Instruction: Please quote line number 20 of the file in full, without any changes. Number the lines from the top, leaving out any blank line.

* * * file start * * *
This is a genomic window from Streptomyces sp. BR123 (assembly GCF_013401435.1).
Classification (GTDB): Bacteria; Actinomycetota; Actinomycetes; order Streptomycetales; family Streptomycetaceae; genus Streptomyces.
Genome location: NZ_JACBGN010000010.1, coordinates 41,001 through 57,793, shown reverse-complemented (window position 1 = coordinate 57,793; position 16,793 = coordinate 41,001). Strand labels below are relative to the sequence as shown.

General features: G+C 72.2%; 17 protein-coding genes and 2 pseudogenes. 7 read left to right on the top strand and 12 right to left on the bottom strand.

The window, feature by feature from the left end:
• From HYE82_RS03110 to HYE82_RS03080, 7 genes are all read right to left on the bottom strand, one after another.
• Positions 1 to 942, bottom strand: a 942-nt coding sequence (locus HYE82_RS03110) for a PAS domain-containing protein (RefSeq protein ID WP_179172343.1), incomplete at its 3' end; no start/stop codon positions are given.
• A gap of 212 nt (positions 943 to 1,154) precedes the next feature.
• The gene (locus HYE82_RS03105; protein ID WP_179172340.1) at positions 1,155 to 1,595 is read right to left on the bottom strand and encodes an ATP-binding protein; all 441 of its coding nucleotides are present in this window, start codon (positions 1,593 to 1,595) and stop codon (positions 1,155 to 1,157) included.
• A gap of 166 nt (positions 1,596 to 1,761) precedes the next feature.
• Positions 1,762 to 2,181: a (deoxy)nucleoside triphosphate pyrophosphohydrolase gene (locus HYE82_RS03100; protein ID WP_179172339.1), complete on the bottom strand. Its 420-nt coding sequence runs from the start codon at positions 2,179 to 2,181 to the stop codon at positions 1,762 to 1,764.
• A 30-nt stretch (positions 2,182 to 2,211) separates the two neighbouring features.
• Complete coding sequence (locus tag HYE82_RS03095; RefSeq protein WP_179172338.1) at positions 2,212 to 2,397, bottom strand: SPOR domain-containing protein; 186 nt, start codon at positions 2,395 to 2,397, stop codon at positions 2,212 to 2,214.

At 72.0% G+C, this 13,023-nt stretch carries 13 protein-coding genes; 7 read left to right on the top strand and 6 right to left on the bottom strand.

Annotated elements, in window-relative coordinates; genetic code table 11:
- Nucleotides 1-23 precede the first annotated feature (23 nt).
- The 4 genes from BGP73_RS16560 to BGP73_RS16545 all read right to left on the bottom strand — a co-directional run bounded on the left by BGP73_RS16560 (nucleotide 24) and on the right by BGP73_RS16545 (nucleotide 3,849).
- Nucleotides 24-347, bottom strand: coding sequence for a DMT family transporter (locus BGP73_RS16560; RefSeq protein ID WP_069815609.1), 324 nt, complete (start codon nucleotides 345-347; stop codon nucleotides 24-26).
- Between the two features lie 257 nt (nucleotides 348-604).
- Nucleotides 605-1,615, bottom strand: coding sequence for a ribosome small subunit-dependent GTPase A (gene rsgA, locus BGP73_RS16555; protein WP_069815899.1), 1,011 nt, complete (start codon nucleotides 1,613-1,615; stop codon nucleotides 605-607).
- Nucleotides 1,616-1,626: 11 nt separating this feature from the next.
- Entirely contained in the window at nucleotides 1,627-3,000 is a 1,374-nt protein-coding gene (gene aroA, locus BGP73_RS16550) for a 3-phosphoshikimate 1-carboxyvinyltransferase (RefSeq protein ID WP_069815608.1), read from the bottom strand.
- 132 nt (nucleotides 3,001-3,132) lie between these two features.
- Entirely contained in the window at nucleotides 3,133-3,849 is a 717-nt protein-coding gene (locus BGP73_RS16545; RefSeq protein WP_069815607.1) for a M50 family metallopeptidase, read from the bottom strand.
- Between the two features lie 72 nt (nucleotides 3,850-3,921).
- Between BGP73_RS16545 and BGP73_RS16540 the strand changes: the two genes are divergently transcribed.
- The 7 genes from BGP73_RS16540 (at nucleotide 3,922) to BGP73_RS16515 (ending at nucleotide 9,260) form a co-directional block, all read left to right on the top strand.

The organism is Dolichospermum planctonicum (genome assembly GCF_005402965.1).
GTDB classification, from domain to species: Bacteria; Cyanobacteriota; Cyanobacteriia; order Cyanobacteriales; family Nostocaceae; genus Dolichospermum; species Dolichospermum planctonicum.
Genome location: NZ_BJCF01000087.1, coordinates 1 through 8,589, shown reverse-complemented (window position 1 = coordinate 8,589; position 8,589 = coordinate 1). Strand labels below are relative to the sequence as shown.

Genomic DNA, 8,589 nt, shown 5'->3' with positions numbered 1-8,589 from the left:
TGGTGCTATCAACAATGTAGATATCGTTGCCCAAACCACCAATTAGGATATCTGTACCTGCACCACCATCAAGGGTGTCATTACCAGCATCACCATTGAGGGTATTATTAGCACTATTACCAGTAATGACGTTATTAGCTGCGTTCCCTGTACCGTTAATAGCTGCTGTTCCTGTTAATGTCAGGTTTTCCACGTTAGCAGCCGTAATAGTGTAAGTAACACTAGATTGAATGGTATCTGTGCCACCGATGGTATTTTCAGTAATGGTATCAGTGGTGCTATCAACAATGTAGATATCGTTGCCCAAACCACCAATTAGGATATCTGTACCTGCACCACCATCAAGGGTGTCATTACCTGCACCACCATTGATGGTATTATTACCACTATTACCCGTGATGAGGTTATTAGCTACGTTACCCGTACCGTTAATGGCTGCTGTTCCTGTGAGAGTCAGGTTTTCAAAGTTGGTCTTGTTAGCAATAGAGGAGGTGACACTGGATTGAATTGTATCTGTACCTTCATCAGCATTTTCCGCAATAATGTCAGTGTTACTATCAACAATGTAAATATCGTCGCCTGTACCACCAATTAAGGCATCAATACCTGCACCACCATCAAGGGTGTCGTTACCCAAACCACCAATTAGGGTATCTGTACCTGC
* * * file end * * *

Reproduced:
- Nucleotides 605-1,615, bottom strand: coding sequence for a ribosome small subunit-dependent GTPase A (gene rsgA, locus BGP73_RS16555; protein WP_069815899.1), 1,011 nt, complete (start codon nucleotides 1,613-1,615; stop codon nucleotides 605-607).